A leader is someone who shows the way forward by walking it. It is someone that takes responsibility not only for one’s own actions but for anyone that follows them. A leader organize, directs, and sets those around them in motion. Leaders in Heathenry tend to be some kind of spiritual specialist whether or not they hold a formal title in a group. However, this is not a strict requirement. One can hold a leadership position in a group and still refer to spiritual specialists for things like divination or spiritual work needing to be done.

There is at least one leader for the hearth. This is someone who, whether by choice of the hearth or by default, represents that hearth before the Gods, Ancestors, and vaettir. They model right relationships if there are others in the hearth, tend to be the ones who makes the prayers and offerings first, and does divination to see if offerings are accepted. My wife and I share these duties in our hearth.

Spiritual Specialists

A spiritual specialist is a person who has developed skill, expertise, and works in some kind of religious role within a Heathen community. Some examples of this include goði/gyðja, priests, spiritworkers, diviners, spáworkers, seiðworkers, Runeworkers, and sacrificers, among a great many. Spiritual specialists may do one job, eg diviner or sacrificer, and otherwise hold a role in a given Heathen group like laity.

Spiritual specialists are not, by default, leaders, though many are. For example, a diviner may be consulted by a group, but the diviner may have absolutely no role in how the results of divination are acted on by the group or how a leader reacts and plans once divination has been done. Depending on the size of a hearth, Kindred, tribe, etc there may be no specialized roles like these, or one or two people may be called on to fill multiple roles.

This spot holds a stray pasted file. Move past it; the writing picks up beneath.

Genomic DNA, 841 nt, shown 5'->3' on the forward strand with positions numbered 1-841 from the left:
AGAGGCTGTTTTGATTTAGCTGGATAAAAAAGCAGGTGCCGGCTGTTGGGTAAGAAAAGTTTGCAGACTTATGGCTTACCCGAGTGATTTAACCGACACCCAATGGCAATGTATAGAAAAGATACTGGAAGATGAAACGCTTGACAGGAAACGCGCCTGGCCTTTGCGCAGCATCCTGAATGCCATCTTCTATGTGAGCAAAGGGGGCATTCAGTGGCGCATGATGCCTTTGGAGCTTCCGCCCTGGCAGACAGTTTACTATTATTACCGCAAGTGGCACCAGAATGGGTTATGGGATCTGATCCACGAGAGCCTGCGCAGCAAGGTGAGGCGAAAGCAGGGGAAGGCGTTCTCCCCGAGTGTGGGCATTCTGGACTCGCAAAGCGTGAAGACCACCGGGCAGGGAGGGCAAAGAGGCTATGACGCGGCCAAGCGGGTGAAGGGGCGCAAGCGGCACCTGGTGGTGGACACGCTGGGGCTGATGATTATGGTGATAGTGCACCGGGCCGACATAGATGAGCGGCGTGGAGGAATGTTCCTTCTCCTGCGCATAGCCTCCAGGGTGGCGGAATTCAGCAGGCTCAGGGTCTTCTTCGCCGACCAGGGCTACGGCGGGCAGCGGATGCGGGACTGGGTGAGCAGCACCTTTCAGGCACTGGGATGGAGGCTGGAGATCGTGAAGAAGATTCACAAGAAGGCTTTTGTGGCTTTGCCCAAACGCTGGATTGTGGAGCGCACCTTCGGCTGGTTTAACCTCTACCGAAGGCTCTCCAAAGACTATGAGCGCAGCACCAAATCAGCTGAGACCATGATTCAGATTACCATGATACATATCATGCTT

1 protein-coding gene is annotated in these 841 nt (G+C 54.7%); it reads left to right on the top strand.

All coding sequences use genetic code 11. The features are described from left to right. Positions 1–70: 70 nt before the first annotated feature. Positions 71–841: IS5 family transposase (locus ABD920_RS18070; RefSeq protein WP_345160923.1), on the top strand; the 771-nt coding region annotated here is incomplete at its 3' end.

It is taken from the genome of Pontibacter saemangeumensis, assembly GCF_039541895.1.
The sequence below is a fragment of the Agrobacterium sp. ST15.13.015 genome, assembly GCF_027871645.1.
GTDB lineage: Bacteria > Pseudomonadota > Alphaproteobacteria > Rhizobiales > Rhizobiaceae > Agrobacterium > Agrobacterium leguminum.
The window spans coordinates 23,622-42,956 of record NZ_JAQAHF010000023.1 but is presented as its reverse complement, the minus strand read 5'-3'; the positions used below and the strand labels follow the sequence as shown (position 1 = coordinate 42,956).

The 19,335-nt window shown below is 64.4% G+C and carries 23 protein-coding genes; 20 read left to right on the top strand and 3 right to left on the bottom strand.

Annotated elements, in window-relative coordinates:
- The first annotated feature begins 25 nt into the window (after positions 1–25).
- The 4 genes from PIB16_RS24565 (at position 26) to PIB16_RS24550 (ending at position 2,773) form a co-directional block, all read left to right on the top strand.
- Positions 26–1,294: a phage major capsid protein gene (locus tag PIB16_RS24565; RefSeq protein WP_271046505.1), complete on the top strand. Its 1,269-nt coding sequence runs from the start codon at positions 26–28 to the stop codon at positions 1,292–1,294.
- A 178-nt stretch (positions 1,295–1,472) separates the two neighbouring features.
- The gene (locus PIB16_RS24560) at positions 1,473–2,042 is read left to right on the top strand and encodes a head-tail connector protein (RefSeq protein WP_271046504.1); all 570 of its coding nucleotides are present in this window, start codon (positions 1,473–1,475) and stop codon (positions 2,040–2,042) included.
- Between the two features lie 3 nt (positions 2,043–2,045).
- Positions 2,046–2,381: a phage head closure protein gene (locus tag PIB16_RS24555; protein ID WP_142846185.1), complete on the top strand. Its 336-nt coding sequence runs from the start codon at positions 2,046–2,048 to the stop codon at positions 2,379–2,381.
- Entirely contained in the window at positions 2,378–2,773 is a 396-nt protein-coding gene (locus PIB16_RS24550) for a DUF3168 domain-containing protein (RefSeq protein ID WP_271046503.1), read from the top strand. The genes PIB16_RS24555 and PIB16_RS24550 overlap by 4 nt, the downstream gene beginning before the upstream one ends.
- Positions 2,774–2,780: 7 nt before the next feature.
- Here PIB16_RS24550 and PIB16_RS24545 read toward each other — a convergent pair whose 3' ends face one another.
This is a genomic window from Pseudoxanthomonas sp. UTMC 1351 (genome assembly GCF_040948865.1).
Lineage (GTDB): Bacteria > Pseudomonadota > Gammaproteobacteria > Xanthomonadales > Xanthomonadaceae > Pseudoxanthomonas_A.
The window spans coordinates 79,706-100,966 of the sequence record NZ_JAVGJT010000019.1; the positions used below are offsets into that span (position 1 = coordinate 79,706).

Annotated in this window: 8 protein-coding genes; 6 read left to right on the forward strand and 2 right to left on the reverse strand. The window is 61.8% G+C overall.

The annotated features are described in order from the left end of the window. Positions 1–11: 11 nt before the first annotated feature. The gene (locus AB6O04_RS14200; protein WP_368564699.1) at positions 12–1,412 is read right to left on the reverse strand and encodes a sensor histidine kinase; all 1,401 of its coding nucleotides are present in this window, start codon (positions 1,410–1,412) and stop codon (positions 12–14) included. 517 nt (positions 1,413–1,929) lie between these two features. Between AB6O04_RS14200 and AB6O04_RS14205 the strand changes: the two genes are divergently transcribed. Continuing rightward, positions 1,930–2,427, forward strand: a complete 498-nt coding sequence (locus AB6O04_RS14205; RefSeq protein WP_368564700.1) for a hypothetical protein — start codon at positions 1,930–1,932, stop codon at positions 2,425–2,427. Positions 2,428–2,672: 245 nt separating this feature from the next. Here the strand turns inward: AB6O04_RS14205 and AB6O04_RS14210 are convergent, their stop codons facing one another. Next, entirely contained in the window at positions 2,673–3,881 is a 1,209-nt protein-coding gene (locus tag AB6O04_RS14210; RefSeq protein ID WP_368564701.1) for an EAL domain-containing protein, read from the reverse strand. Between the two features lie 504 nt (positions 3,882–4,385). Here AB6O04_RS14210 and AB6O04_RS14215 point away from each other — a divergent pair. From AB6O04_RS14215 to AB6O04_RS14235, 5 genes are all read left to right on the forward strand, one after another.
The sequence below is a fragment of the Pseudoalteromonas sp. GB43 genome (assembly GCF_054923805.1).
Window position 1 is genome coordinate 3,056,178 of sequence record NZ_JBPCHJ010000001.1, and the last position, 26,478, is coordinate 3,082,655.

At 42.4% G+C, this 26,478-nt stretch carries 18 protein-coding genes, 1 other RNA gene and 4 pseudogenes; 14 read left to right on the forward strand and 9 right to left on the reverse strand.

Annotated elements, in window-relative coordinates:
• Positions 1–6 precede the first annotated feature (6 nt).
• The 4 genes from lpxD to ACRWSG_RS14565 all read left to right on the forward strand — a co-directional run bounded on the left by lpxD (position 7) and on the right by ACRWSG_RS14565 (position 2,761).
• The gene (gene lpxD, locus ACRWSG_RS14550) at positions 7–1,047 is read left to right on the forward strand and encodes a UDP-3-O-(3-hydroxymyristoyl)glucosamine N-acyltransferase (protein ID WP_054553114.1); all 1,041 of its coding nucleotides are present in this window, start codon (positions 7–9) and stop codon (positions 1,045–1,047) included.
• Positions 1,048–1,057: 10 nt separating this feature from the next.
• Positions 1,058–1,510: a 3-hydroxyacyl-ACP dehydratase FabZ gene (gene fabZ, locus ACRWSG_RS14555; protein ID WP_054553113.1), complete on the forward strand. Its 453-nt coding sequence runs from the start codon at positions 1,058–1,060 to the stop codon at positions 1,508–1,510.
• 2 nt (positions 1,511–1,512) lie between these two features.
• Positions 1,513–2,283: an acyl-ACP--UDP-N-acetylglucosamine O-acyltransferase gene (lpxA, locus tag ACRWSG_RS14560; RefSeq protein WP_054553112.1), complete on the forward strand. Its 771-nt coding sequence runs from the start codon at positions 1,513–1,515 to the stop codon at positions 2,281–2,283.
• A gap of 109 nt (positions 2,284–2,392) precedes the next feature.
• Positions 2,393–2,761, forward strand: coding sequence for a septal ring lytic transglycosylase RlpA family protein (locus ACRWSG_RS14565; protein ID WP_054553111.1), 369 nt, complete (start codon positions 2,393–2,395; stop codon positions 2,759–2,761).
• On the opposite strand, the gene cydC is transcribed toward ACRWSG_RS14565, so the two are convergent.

Structure in Heathenry -Hosts and Guests

The structure around hosts and guests in Heathenry has a long history on which the home cultures have a lot to say. The Hávamál, for instance, has a great deal to say on the roles of hosts and guests. Structure of this sort extends to the holders of a hearth and visitors to the hearth itself in or out of ritual. This structure also is present in Kindred members hosting a ritual or gathering to non-members. Whether or not a visitor has religious business with a host makes little difference. As these are lived worldviews, structures like these do not end or start at our doorstep; these are lived wherever we go.